Tuesday, February 12, 2013
Why Is A Monsanto Lobbyist Serving On A Water Resource Panel?
Hawaii Senate President Donna Kim Mercado has chosen a Monsanto lobbyist to be on the group that recommends candidates for the state water commission.
The choice is a controversial one because the Commission on Water Resource Management controls the allocation of state water resources, and Monsanto, a huge agri-business company, has a major stake in how water rights are granted. The commission has been at the center of fights among developers, large plantation owners, environmentalists, the military and Native Hawaiian groups.
A four-member selection committee chooses candidates for most slots on the seven-member water commission.
The committee forwards the nominees to the governor who picks a candidate who still has to be confirmed by the Senate. Two positions on the commission will become vacant at the end of June.
Last week, Kim appointed Alan Takemoto, the community affairs manager at Monsanto, to the nominating committee.
The company, which tests genetically modified organisms on seed crops in Hawaii, recently applied to the water commission for a permit to use 2.6 million gallons of water a day from a new well in Waipahu-Waiawa. The permit was denied.
Takemoto was recommended by Sen. Malama Solomon, who received at least $2,500 in campaign donations from Monsanto during this last election cycle, according to campaign finance records. That's about 2 percent of the $115,000 total Solomon took in during the campaign.
Solomon, who made the recommendation to Kim, did not return a call for comment.
But Kim, who records show also got $500 in campaign donations from Monsanto, defended the decision. As Senate president it’s ultimately her choice, but she said that she deferred to Solomon because she is chair of the Senate Water and Land Committee. Kim said that she reviewed Takemoto's experience and that she believes he is qualified.
“He has this broad experience, and I thought it would be important that someone be representative of the agricultural community,” said Kim.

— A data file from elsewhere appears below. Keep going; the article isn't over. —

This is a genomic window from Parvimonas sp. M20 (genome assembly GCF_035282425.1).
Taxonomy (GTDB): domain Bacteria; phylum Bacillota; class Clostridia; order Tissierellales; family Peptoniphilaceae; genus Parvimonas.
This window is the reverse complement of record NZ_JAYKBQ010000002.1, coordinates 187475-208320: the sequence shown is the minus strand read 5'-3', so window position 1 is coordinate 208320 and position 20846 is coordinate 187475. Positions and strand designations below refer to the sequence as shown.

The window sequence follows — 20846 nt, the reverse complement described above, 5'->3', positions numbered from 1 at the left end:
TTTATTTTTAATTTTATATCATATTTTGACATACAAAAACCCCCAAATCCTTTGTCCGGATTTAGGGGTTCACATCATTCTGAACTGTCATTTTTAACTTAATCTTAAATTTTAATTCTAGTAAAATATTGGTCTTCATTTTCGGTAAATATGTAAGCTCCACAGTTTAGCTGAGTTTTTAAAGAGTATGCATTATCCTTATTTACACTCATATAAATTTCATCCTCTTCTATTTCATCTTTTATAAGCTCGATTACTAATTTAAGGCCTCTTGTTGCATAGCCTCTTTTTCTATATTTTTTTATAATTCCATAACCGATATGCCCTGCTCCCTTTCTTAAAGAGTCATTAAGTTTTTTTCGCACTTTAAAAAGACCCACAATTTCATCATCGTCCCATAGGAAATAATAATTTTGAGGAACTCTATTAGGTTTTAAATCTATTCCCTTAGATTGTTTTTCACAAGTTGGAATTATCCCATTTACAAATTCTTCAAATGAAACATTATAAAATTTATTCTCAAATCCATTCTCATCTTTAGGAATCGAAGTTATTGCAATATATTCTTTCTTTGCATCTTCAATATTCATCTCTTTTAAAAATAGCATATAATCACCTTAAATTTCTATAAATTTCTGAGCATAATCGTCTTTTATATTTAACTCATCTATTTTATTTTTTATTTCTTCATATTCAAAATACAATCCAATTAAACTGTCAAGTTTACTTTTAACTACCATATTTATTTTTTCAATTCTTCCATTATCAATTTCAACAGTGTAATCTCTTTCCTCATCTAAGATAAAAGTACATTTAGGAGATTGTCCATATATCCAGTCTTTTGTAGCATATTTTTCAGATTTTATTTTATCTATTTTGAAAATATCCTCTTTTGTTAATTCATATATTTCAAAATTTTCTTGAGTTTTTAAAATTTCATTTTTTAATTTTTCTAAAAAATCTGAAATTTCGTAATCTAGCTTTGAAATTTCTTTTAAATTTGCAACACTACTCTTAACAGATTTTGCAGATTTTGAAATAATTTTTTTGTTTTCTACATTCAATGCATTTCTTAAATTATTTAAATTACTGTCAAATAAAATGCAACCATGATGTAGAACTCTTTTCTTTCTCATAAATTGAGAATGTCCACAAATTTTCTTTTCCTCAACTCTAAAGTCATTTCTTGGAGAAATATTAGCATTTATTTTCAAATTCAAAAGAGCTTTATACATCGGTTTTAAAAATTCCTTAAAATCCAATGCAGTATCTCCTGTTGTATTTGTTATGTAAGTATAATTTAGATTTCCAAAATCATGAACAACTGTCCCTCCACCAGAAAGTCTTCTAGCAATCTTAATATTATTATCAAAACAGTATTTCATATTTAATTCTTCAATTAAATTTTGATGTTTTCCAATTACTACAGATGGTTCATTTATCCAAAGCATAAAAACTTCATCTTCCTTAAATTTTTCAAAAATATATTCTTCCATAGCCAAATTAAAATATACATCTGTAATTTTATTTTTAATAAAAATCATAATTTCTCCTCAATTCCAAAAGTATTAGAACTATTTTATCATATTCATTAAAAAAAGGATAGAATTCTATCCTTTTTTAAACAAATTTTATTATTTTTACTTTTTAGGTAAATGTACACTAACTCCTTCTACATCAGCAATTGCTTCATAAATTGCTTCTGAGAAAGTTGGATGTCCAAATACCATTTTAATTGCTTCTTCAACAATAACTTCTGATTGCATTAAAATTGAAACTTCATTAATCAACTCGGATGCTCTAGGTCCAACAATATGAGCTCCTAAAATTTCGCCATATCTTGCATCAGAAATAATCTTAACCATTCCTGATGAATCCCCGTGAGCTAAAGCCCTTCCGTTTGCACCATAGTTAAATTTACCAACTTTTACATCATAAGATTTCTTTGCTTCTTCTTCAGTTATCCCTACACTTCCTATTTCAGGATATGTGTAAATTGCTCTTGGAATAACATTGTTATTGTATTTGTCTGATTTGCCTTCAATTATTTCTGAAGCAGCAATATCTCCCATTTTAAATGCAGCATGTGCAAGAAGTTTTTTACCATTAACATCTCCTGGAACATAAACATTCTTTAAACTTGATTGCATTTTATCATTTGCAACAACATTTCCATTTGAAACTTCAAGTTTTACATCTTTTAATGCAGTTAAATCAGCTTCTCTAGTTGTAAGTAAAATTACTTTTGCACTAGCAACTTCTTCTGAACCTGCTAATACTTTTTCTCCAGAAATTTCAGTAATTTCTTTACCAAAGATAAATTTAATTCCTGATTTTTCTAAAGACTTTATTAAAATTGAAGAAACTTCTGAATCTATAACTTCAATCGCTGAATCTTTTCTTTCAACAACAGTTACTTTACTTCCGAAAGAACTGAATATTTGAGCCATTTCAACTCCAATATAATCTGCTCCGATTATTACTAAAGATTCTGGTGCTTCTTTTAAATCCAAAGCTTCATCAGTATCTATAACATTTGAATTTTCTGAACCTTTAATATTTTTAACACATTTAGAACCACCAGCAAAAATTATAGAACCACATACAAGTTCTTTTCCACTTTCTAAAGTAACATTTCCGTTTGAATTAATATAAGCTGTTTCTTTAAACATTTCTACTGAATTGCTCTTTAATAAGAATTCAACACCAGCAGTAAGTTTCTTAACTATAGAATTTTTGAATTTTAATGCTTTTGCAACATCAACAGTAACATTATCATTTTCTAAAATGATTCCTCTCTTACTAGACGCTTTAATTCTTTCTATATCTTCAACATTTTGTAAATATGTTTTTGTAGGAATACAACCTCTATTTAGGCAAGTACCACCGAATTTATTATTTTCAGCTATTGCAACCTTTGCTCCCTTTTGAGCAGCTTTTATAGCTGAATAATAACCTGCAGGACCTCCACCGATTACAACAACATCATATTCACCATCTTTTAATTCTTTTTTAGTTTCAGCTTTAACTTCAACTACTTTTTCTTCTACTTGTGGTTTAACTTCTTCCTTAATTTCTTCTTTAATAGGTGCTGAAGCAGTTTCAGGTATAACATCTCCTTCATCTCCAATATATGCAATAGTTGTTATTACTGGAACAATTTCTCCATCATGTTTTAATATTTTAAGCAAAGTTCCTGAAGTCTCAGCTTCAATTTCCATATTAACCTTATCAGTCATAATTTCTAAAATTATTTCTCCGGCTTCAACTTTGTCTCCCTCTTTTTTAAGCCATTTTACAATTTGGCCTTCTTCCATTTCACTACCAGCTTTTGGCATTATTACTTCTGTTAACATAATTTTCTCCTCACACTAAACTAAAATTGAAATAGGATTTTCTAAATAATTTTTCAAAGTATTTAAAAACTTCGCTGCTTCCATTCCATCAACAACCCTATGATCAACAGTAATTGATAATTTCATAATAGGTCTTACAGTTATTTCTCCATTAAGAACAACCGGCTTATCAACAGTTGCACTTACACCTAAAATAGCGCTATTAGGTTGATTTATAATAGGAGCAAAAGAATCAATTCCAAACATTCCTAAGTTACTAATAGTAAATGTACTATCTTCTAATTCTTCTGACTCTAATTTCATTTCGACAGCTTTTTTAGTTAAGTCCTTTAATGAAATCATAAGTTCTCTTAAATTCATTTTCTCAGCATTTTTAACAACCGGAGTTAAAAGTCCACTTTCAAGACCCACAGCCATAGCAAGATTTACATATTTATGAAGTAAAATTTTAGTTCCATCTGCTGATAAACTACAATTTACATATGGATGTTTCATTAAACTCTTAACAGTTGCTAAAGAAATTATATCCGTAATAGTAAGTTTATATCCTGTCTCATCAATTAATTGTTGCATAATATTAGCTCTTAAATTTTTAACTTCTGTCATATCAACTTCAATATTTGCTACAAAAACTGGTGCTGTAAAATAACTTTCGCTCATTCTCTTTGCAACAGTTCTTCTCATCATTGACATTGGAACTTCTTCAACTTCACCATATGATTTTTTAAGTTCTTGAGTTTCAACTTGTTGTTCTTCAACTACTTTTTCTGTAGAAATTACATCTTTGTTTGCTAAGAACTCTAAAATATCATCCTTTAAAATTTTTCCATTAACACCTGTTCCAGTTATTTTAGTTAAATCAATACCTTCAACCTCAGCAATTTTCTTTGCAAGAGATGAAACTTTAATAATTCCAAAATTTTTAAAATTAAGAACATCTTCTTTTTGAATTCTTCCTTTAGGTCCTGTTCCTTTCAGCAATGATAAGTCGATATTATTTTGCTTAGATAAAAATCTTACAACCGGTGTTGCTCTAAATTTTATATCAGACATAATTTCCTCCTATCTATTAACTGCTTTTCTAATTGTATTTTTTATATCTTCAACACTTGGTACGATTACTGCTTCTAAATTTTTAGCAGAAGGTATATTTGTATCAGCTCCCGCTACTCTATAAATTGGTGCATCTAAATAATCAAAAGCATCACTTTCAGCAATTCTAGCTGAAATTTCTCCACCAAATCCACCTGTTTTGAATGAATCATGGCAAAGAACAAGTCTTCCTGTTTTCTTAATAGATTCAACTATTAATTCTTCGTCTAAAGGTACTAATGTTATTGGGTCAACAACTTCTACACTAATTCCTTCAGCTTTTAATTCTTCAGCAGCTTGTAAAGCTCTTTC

Takemoto did not respond to a call from Civil Beat.
But Kim noted that his experience goes far beyond working for Monsanto. Takemoto has also served as director of the Hawaii Farm Bureau Federation and is on the board of the Agribusiness Development Corporation.
“Being one of four people, it’s hard for me to imagine that all three names will be all Monsanto people,” said Kim. “So I think there is a balance.”
As for Monsanto’s campaign contributions, she said that isn't a concern.
“If you look, I think people get all sorts of contributions,” she said. “If you eliminated everyone, than I don’t think the mayor would be mayor or the governor would be governor.”
Anti-GMO groups such as Occupy Monsanto and Babes Against Biotech immediately criticized the appointment on Facebook, circulating petitions and posters with such slogans as, “Hands Off Our Water!!!”
“Our major concern is that the lines between corporations and government are blurring right in front of us,” said Nomi Carmona, president of Babes Against Biotech. “And it’s an absolute conflict of interest for our Senate president to appoint a registered Monsanto lobbyist to a position where he would be appointing water commissioners.”
The water commission has become a political lightning rod. Last year, Gov. Neil Abercrombie’s nominees to the commission were opposed by groups such as Earthjustice and the Native Hawaiian Legal Corporation. The groups have contested two rulings on Maui by the water commission, which have gone to court. One of them — the Na Wai Eha case — is before the Supreme Court.
Isaac Moriwake, an Earthjustice attorney, said that as a lobbyist for the Hawaii Farm Bureau, Takemoto was “hostile to the public trust in water resources."
The groups are closely monitoring who is chosen to the nominating committee and to the commission itself. In the past, the groups have criticized appointees for not having experience in water resource management and knowledge of Native Hawaiian cultural practices.
Because of the historical and legal complexity of the issues involving water rights, the law requires that commissioners, who are in charge of enforcing the state water code, have significant experience with water resource management.
However, there are no qualifications required for serving on the selection committee, according to Katie Ersbak, an assistant to William Tam, deputy director of the water commission.
The governor has also appointed two people to the selection committee, Rebecca Soon, CEO of Solutions Pacific, a business consulting firm, and Guy Kaulukukui, the former deputy director of the Hawai Department of Land and Natural Resources and an executive at Bio-Logical Capital in Honolulu.
The governor had initially picked John Radcliffe, a major lobbyist in Hawaii who has also represented Monsanto. But Radcliffe declined the appointment on Monday, according to Louise Kim McCoy, a spokeswoman for the governor.
The House Speaker picks the fourth member of the selection committee.
Former House Speaker Calvin Say chose Gary Caulfield, vice chairman and chief information officer for First Hawaiian Bank, shortly before leaving office in mid-January.
However, when the current House speaker, Maui Rep. Joe Souki, came in, he chose Denise Antolini, an associate dean at the William S. Richardson School of Law, where she previously served as director of its Environmental Law Program. Antolini previously worked for Earthjustice.
Ersbak said that the attorney general will decide which appointee will serve on the nominating committee.